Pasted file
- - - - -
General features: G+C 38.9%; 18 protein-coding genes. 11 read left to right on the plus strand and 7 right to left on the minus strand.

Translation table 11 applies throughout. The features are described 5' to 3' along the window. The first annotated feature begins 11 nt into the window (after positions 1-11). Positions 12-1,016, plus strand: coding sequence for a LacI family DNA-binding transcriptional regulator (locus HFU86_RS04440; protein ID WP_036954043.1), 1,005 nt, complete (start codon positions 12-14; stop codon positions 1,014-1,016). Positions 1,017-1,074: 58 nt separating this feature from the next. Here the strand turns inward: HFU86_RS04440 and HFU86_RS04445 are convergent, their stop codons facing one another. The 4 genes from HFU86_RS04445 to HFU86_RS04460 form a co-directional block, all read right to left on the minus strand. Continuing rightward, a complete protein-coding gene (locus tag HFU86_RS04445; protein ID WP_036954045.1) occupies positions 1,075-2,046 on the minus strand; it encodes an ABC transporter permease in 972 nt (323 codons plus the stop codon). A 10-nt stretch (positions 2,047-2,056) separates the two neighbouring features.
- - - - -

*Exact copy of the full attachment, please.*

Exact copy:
General features: G+C 38.9%; 18 protein-coding genes. 11 read left to right on the plus strand and 7 right to left on the minus strand.

Translation table 11 applies throughout. The features are described 5' to 3' along the window. The first annotated feature begins 11 nt into the window (after positions 1-11). Positions 12-1,016, plus strand: coding sequence for a LacI family DNA-binding transcriptional regulator (locus HFU86_RS04440; protein ID WP_036954043.1), 1,005 nt, complete (start codon positions 12-14; stop codon positions 1,014-1,016). Positions 1,017-1,074: 58 nt separating this feature from the next. Here the strand turns inward: HFU86_RS04440 and HFU86_RS04445 are convergent, their stop codons facing one another. The 4 genes from HFU86_RS04445 to HFU86_RS04460 form a co-directional block, all read right to left on the minus strand. Continuing rightward, a complete protein-coding gene (locus tag HFU86_RS04445; protein ID WP_036954045.1) occupies positions 1,075-2,046 on the minus strand; it encodes an ABC transporter permease in 972 nt (323 codons plus the stop codon). A 10-nt stretch (positions 2,047-2,056) separates the two neighbouring features.